Make some sample test pieces, 'til you get familiar with how to use the tool, to obtain ''closed'' joints (no gaps). Whether using hand tools or power tools.
Clamp the molding to the fixture/back gauge, or the like, before making any cuts.
A slight movement of the piece, while cutting, will result in an open joint.
Make the cuts, so the chip-out edges are away from the finished surface/side.
A slight bevel on the far side can be made---so the ''toe'' is closed and the ''heel'' is slightly open.
The toe being the outside joint and the heel being the inside of the joint.
(the heel joint can be open slightly by 1- 2 degrees, and will not be visible from the outside.
It just takes practice to make perfect crown molding closed joints.
Install a "stop block strip", (1x or suitable cross section member), on the horizontal surface---
(akin to a ceiling).
Position the stop strip, so the inside surface of the crown molding touches the stop, and the top surface edge of the molding is flush.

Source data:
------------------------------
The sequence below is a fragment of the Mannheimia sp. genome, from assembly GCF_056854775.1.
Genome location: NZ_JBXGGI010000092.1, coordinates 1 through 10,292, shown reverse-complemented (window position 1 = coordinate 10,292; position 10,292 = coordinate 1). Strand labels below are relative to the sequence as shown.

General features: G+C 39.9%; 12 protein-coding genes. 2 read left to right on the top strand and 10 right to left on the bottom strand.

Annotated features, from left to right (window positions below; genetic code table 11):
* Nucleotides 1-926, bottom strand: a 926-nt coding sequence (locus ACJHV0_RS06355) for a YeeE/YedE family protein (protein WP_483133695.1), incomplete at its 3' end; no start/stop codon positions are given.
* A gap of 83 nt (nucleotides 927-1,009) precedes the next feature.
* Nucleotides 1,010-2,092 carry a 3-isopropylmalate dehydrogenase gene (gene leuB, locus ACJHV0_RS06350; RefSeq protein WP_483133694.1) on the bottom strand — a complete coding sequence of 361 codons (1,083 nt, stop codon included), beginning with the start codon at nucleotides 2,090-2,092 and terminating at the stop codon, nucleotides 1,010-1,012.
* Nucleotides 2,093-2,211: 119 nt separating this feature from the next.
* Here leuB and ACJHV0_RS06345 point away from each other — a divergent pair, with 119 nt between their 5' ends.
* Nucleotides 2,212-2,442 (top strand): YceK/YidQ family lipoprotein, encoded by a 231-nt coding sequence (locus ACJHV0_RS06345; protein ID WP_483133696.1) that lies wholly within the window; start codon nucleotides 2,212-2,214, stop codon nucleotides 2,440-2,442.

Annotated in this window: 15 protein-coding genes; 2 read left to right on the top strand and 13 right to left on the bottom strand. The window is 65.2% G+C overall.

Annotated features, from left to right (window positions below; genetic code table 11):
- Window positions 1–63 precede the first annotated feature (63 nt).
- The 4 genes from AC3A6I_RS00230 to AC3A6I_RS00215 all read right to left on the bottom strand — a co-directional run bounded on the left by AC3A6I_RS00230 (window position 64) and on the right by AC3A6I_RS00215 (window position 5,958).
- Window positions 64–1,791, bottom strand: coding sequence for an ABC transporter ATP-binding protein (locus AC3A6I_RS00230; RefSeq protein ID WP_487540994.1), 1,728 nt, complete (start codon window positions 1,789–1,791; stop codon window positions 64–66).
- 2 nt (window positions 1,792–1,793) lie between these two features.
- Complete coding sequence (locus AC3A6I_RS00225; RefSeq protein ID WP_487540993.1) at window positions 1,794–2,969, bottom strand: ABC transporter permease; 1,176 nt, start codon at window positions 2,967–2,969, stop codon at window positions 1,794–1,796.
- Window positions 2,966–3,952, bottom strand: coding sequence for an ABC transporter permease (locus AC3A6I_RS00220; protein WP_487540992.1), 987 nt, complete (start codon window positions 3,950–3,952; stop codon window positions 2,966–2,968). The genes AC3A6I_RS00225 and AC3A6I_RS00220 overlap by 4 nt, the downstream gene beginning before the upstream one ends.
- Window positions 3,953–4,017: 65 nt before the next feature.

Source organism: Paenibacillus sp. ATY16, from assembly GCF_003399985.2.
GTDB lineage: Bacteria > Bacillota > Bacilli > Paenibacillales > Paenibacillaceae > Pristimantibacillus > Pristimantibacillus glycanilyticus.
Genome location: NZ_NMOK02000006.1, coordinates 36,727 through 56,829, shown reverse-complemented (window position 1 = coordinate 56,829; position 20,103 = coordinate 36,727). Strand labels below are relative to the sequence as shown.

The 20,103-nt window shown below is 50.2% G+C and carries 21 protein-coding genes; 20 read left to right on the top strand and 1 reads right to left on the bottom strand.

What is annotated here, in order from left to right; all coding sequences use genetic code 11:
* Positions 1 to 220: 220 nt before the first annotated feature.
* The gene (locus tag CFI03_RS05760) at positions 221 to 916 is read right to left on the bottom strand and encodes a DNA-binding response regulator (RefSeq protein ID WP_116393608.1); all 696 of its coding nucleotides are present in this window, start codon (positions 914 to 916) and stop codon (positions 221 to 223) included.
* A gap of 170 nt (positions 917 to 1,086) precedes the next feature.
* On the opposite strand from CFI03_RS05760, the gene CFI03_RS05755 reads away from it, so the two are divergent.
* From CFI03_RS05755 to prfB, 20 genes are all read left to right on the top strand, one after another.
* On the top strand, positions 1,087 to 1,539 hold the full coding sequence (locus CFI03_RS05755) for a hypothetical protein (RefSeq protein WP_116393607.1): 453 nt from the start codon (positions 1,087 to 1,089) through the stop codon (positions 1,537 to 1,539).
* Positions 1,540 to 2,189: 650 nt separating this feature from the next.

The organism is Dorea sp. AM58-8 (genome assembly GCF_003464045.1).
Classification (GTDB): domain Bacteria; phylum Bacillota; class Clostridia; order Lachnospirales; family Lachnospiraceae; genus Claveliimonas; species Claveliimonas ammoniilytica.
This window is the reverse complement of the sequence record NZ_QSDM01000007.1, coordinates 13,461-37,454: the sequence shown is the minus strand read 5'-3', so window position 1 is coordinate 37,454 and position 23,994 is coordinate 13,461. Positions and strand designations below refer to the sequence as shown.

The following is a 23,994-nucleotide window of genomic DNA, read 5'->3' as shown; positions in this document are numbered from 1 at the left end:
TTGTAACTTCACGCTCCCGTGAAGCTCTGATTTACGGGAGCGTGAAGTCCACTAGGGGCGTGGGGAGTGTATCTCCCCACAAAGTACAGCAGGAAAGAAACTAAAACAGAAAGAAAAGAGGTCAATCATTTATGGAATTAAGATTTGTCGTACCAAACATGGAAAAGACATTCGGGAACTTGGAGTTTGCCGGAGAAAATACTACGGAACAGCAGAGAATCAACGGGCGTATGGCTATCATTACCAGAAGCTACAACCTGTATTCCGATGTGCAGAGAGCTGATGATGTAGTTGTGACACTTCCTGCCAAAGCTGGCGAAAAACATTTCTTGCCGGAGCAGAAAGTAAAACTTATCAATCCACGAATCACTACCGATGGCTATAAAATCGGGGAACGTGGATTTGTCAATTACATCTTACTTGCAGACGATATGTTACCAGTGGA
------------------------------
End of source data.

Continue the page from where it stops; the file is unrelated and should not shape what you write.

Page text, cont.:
The stop strip will suffice as a spacer, and provide a means of affixing the top area of the molding to the stop strip.
Make a dry fit and tack the pieces in place first, so as to allow for small incremental adjustments, to obtain a tight fit.
Tack in place before final fastening.
Install the outside corner joints first---it's easier to obtain to "closed" joint.
Any imperfections can be filled-in and less noticeable at inside corners.
Place the first brads away from the end, so as to avoid splitting.
(Brads to close to the end will result in splitting).
The use of a pin nailer will produce the least visible holes to fill.
For smaller size work pieces, a ''repositionable adhesive'' is useful.
For some applications, I use ''tacky putty", available from office supply stores.
Alternate: ''stop block strip''
make a "triangular backerboard strip"---
positioned so it fits the inside corner, and the sloped surface to butt to the back-of the crown molding.
(Prevents the crown molding from shifting during installation).
You could look up the DIY Network online. That has some idea in how to cut molding and also look at other online videos like on you tube. You could buy some molding and make your own by mixing and matching different types of molding. DIY Network could show you how to do that also.